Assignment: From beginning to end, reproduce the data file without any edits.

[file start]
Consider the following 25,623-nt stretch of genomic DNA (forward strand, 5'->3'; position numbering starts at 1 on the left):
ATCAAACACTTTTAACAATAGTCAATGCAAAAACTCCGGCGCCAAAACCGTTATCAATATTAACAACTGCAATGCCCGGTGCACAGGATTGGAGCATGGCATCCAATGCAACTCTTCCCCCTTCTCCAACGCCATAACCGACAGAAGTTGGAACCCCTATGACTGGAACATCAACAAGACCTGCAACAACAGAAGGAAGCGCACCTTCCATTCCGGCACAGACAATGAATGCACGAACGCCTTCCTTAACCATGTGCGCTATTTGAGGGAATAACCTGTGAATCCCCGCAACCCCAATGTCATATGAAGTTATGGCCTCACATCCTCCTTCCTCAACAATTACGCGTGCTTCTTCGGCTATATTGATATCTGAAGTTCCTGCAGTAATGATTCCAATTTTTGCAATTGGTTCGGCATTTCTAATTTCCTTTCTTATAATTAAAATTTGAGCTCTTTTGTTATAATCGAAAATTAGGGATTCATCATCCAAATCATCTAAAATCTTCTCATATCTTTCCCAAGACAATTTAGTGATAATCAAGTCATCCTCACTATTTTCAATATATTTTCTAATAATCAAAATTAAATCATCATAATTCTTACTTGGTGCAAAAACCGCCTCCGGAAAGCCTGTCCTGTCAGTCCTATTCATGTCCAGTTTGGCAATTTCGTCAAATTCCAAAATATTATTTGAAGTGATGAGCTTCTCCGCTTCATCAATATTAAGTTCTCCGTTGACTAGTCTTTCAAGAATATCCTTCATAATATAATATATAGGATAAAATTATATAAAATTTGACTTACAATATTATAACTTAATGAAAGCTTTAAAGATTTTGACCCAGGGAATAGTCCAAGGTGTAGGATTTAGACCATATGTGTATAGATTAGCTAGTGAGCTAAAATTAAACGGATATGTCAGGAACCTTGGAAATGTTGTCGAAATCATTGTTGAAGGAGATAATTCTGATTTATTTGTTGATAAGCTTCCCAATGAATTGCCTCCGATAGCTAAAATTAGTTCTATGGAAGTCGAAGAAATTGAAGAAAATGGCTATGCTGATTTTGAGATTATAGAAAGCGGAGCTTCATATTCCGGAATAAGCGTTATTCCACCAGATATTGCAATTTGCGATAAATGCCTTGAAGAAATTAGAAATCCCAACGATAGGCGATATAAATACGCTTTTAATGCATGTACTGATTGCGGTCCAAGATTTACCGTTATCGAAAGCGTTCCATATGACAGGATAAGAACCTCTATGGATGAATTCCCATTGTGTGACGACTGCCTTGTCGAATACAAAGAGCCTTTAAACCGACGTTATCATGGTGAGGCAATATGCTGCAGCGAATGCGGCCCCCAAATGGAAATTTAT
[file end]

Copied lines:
Consider the following 25,623-nt stretch of genomic DNA (forward strand, 5'->3'; position numbering starts at 1 on the left):
ATCAAACACTTTTAACAATAGTCAATGCAAAAACTCCGGCGCCAAAACCGTTATCAATATTAACAACTGCAATGCCCGGTGCACAGGATTGGAGCATGGCATCCAATGCAACTCTTCCCCCTTCTCCAACGCCATAACCGACAGAAGTTGGAACCCCTATGACTGGAACATCAACAAGACCTGCAACAACAGAAGGAAGCGCACCTTCCATTCCGGCACAGACAATGAATGCACGAACGCCTTCCTTAACCATGTGCGCTATTTGAGGGAATAACCTGTGAATCCCCGCAACCCCAATGTCATATGAAGTTATGGCCTCACATCCTCCTTCCTCAACAATTACGCGTGCTTCTTCGGCTATATTGATATCTGAAGTTCCTGCAGTAATGATTCCAATTTTTGCAATTGGTTCGGCATTTCTAATTTCCTTTCTTATAATTAAAATTTGAGCTCTTTTGTTATAATCGAAAATTAGGGATTCATCATCCAAATCATCTAAAATCTTCTCATATCTTTCCCAAGACAATTTAGTGATAATCAAGTCATCCTCACTATTTTCAATATATTTTCTAATAATCAAAATTAAATCATCATAATTCTTACTTGGTGCAAAAACCGCCTCCGGAAAGCCTGTCCTGTCAGTCCTATTCATGTCCAGTTTGGCAATTTCGTCAAATTCCAAAATATTATTTGAAGTGATGAGCTTCTCCGCTTCATCAATATTAAGTTCTCCGTTGACTAGTCTTTCAAGAATATCCTTCATAATATAATATATAGGATAAAATTATATAAAATTTGACTTACAATATTATAACTTAATGAAAGCTTTAAAGATTTTGACCCAGGGAATAGTCCAAGGTGTAGGATTTAGACCATATGTGTATAGATTAGCTAGTGAGCTAAAATTAAACGGATATGTCAGGAACCTTGGAAATGTTGTCGAAATCATTGTTGAAGGAGATAATTCTGATTTATTTGTTGATAAGCTTCCCAATGAATTGCCTCCGATAGCTAAAATTAGTTCTATGGAAGTCGAAGAAATTGAAGAAAATGGCTATGCTGATTTTGAGATTATAGAAAGCGGAGCTTCATATTCCGGAATAAGCGTTATTCCACCAGATATTGCAATTTGCGATAAATGCCTTGAAGAAATTAGAAATCCCAACGATAGGCGATATAAATACGCTTTTAATGCATGTACTGATTGCGGTCCAAGATTTACCGTTATCGAAAGCGTTCCATATGACAGGATAAGAACCTCTATGGATGAATTCCCATTGTGTGACGACTGCCTTGTCGAATACAAAGAGCCTTTAAACCGACGTTATCATGGTGAGGCAATATGCTGCAGCGAATGCGGCCCCCAAATGGAAATTTAT